Tennessee cops blame their pot “problem” on Washington and Colorado


Despite being three states away from Colorado and the fact that legalized recreational sales in Washington haven’t even begun, law enforcement in Tennessee blame those two states (and California) for marijuana found in Tennessee.
Never you mind that Kentucky, long home to some of the most prolific outdoor cannabis growers in the country, shares hundreds of miles of border with Tennessee. This is those dirty, weed-loving Western states’ problem, damnit.

According to WKRN in Nashville, a pound of herb in Tennessee goes for about four time what it would go for in Colorado (a $10,000 pound? Seriously WKRN?). And according to their police sources, the evidence is that they’ve stopped a few drivers from other states with pot in their car.
“Numerous times we stop people with marijuana, and they hand me their medical marijuana license and that is a hollow document here. It doesn’t mean anything,'” one cop told the station. So, they’ve busted a few people transporting their supply of herb and now there’s a massive pot invasion.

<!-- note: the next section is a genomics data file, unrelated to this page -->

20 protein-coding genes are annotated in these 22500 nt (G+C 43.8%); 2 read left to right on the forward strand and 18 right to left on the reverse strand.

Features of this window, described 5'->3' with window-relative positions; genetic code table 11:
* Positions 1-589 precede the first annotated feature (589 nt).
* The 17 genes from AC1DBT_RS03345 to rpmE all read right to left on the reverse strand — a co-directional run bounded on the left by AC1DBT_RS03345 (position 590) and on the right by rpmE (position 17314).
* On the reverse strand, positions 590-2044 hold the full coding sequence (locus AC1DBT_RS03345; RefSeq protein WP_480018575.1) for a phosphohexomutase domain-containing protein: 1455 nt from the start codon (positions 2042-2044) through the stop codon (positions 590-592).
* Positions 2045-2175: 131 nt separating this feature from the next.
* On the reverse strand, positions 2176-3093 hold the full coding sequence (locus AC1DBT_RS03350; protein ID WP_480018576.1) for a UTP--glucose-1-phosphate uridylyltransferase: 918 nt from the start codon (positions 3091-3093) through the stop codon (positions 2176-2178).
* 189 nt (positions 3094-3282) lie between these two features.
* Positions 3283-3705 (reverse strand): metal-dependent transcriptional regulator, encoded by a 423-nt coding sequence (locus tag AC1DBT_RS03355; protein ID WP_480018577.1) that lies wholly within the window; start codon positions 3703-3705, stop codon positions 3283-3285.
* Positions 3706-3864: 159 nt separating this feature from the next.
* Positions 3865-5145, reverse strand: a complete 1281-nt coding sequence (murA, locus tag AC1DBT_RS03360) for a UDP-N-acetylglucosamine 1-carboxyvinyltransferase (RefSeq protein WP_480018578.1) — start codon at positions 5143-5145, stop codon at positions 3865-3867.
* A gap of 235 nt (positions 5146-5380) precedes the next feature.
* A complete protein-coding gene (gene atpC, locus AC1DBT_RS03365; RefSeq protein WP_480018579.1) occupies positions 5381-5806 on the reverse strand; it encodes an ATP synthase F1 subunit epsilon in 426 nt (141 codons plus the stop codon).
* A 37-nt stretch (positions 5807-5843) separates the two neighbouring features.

Cops also point to a stop of a man who hailed from Washington state with 61 pound of marijuana. The man apparently told cops that their laws were a joke, but cops didn’t get it.
“He was almost shocked. He would say things like, ‘It’s legal where I am from. I can’t believe it’s illegal here,” another cop said.
Neither can we, frankly. Laws against marijuana make less and less sense by the day.
Possession of a half-ounce or less in Tennessee is a misdemeanor with up to a year in jail and $250 in fines. Posession with intent to distribute anywhere from a half ounce to 10 pounds is a felony with up to 6 years in jail and $5,000 in fines. More than 10 pounds and less than 70 carries up to 12 years in jail.